Several studies have found a strong relationship between LE, HLE, and several socioeconomic variables. For example, Banister and Hill (2004) found that per capita consumption levels, literacy rates, the number of doctors, and health and education spending explain LE levels in China. Other studies, such as Law and Yip (2003), have shown that LE levels themselves are highly correlated with HLE—a link that is not surprising given that LE is, by definition, the sum of HLE and the expected number of years spent in ill-health.
Building on these earlier findings, we developed a multiple regression model for the ratio of HLE to LE using GDP per capita, public health spending (as a percentage of GDP), public education spending (as a percentage of GDP), and the number of hospital beds and physicians (per 1,000 population) as explanatory variables. We obtained socioeconomic variables from the World Bank and the OECD and use HLE and LE figures from the 2013 Global Burden of Diseases Study. Because several studies found that the mortality experience of Asian populations differs substantially from that of other ethnic groups, we also included an East Asia dummy variable into the model.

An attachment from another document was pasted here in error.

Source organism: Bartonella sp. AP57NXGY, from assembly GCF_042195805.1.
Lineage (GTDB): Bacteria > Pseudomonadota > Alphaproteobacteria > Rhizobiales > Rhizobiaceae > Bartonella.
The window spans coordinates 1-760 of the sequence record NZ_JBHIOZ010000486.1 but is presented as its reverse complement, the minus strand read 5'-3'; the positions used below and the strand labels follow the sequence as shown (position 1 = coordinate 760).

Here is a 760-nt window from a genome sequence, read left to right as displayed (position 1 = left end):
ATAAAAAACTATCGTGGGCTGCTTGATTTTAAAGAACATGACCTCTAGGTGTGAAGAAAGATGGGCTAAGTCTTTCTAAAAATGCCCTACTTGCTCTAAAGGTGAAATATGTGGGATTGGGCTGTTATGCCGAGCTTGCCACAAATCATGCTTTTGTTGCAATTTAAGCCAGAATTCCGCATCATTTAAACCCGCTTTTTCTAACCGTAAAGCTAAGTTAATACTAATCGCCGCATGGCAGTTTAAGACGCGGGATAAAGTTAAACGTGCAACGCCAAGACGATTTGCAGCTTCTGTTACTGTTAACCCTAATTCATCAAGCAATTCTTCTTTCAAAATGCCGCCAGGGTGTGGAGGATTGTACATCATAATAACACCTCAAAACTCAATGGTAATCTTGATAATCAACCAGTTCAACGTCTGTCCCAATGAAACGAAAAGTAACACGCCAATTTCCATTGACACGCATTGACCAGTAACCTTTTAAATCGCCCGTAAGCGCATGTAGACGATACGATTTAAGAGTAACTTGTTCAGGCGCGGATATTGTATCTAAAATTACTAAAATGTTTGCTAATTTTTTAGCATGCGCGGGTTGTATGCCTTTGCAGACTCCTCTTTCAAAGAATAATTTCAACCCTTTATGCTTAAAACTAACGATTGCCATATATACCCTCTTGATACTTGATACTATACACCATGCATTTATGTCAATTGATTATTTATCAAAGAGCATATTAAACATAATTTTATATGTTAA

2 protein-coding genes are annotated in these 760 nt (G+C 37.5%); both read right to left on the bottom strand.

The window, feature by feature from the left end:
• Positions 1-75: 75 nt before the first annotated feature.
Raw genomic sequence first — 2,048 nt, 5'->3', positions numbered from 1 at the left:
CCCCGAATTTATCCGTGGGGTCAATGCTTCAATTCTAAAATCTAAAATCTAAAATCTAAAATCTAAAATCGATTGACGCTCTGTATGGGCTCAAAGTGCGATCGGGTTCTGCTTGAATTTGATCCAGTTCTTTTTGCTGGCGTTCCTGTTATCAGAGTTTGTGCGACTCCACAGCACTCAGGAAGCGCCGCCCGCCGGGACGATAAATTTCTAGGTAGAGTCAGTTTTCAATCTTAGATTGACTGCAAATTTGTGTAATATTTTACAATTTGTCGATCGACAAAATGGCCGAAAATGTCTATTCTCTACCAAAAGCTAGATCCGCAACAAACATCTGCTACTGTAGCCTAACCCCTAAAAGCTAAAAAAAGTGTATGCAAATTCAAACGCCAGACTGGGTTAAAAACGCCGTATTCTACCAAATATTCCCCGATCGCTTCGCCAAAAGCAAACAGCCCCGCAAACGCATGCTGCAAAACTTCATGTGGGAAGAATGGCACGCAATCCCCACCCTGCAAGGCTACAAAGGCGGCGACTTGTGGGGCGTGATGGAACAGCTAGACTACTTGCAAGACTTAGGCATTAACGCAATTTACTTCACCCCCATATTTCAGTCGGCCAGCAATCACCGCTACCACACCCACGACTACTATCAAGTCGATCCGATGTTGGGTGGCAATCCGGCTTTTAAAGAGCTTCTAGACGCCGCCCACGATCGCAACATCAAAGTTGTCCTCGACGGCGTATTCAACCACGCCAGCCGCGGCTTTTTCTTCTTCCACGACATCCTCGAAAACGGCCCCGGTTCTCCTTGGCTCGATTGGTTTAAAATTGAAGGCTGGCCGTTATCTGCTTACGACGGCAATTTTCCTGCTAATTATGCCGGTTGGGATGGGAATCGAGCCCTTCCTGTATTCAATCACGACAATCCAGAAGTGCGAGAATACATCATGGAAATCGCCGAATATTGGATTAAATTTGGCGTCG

We tested the predictive ability of the new model using data from the 2013 Global Burden of Diseases Study and using data for Taiwan, a region which shares many cultural and historical ties with mainland China. The results show that our models produce reliable out-of-sample HLE predictions. Thus, we applied the model using LE and socioeconomic data for China’s 31 provinces in the year 2015 to generate province-level HLE predictions and 95% prediction intervals.